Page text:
4. Try not to be too hard on yourself, self-doubt and imposter syndrome affects pretty much everyone
  5. At some point with the writing, you will probably loathe the thesis. This is okay. The mindset you have to adopt is not when will it be finished, or perfect, no you have to get to the point of “That will do”.
  6. Take a look around you, see who else has got their doctorate and tell yourself, “if they can do it, then so can I”
Dr. David Spencer
Dr. David Spencer (1936 – 2000) R.I.P.

Is Ada Lovelace Day a paradox?

For Ada Lovelace Day, Dr Aby Sankaran of the Bristol Doctoral College reflects on the characteristics that have helped her as a PhD student, during her career as an engineer — and beyond.

Today is Ada Lovelace Day, an international celebration of Women in STEMM (Science, Technology, Engineering, Maths & Medicine). It is held on the second Tuesday of October each year and this year I have been invited to write my very first blog about it by the Bristol Doctoral College!

The invitation is bittersweet; on the one hand I am pleased to have been asked to write about this topic, but on the other, I feel uncomfortable that in this day and age we still need such occasions to mark and highlight female accomplishments.

To me, celebrations like this are a paradox — they propel women forward and showcase their achievements but simultaneously highlight a society where women are not considered equal.

I also feel unqualified to write this blog as I don’t think of myself as an appropriate role model. But this is perhaps my mistake, not celebrating my own accomplishments or valuing my self-worth. I would be doing myself a disservice if I said my career was a product of serendipity, but in reality, it has come about as a result of feeding my curiosity.

I am therefore going to focus on certain key characteristics that have helped me along my career, and hope they will help the future generation of female (and male) researchers too.

Blood, sweat and PhDs

Being an Engineer and having done a technical PhD has meant that I was predominantly around male engineers, but I adapted to the circumstances. I enjoyed a supportive and nurturing environment (mostly) where I have learnt from my male counterparts. However, some women may find it necessary to see female role models as they provide inspiration and demonstrate that it is possible to overcome gender barriers.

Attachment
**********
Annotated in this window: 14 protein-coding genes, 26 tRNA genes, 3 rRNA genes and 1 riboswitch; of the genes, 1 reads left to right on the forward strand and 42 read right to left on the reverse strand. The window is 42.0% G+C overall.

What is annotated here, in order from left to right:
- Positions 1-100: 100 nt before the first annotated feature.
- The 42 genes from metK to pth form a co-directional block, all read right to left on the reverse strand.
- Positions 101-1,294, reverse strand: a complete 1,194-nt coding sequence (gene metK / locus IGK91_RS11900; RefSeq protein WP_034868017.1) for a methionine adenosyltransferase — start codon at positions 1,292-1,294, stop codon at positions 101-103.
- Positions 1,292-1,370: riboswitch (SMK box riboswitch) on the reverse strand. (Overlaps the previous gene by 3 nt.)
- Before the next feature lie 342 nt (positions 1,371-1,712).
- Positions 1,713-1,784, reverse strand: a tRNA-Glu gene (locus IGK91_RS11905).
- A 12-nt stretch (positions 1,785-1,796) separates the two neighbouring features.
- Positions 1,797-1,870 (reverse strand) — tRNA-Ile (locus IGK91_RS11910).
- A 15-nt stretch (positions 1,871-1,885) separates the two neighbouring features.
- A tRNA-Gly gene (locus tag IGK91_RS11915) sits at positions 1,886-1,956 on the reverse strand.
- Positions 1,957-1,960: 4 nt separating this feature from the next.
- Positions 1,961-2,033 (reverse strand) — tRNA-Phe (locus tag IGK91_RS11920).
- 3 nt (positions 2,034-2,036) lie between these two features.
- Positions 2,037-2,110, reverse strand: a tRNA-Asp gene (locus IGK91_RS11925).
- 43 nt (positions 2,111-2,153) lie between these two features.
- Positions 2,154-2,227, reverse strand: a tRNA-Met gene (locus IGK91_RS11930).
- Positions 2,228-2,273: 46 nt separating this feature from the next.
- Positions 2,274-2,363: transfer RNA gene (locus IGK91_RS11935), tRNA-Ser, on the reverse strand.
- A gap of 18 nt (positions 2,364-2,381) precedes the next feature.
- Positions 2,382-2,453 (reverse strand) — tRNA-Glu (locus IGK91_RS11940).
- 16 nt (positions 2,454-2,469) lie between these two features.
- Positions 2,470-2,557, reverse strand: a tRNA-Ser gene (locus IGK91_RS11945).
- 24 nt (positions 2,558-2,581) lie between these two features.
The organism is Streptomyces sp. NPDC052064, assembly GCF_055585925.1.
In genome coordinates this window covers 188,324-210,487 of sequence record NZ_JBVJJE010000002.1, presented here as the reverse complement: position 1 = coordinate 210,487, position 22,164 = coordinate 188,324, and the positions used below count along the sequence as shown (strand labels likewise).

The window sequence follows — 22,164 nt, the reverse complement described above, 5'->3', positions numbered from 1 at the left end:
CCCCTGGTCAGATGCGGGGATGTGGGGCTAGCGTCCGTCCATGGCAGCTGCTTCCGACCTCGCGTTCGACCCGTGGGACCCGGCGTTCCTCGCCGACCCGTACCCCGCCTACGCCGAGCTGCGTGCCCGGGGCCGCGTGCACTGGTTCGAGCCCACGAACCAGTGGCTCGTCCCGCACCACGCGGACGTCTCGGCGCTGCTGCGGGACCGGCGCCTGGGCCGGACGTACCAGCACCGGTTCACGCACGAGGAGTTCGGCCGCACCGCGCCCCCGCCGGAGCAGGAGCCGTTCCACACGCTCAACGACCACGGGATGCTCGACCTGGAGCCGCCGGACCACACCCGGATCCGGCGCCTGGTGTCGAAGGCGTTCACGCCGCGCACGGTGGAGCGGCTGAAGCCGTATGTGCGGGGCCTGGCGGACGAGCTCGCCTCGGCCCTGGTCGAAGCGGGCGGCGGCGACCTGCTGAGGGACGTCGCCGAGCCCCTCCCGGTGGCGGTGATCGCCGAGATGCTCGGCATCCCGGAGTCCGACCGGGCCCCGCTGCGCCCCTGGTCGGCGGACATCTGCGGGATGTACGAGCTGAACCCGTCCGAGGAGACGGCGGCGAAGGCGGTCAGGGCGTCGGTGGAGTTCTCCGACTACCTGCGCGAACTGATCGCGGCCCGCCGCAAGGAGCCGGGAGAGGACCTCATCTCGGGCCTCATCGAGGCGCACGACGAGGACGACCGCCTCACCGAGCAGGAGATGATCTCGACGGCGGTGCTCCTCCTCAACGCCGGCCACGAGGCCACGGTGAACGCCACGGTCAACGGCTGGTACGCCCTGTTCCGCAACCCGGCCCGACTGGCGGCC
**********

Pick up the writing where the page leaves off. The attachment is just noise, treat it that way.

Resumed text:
I have yet to meet anyone who has had a trouble-free PhD and there is a key difference between failing at various stages of your PhD and failure. Without true grit, I would frankly have struggled to see the end of my PhD.

Back bone, wish bone and a funny bone

When things are not right, fix it. Don’t be afraid to stand your ground, if you see bias at work or demeaning behaviour — call it. It can be as simple as hogging time using equipment in the lab or authorship over publication (male or female).

Most PhDs are at the brink of the unexplored and a motivated, blue-sky approach is needed to see the day. And when things don’t work out as planned, learn to roll with the punches. This was a valuable lesson when I was facing redundancy a year into a new job in a new city!

Be an opportunist

Big goals and bigger picture. Ultimately everyone around you wants you to succeed. Call in favours, ask for help and work your network. There is nothing wrong with seeing an opportunity and seizing it. Being a female does not make you any less entitled to success or its extent.

It’s easy to live in the here and now and not pay attention to the long-term plans, but setting (realistic) long-term goals might exactly be the drive you need to propel yourself forward.

Find a hobby that empowers you

You don’t have to be chained to your desk or feel guilty about doing non-PhD things. Pursue a hobby that lets you de-stress, boosts your confidence and allows you to disconnect. It can be cycling, running or knitting — anything that you fancy.

For me, it was climbing. It has given me time to think (while clinging on for dear life on a rock face), tremendous confidence and at times a much-needed way to vent my frustration.

Dr Aby Sankaran climbing in the Cheddar Gorge
Dr Aby Sankaran climbing in the Cheddar Gorge

Be your own hero

Break the stereotype — we limit ourselves mentally more than we are capable of. Don’t create your own glass ceiling, pick yourself up and be the strong person you need to rely on to see you through difficult times.

In an ideal world, men and women would be equal and we would not need to emphasise female accomplishments — instead, every day would be a celebration of human accomplishment.

However, women are underrepresented in a number of sectors and, in order to address the imbalance, we need reinforcements like this to encourage progress.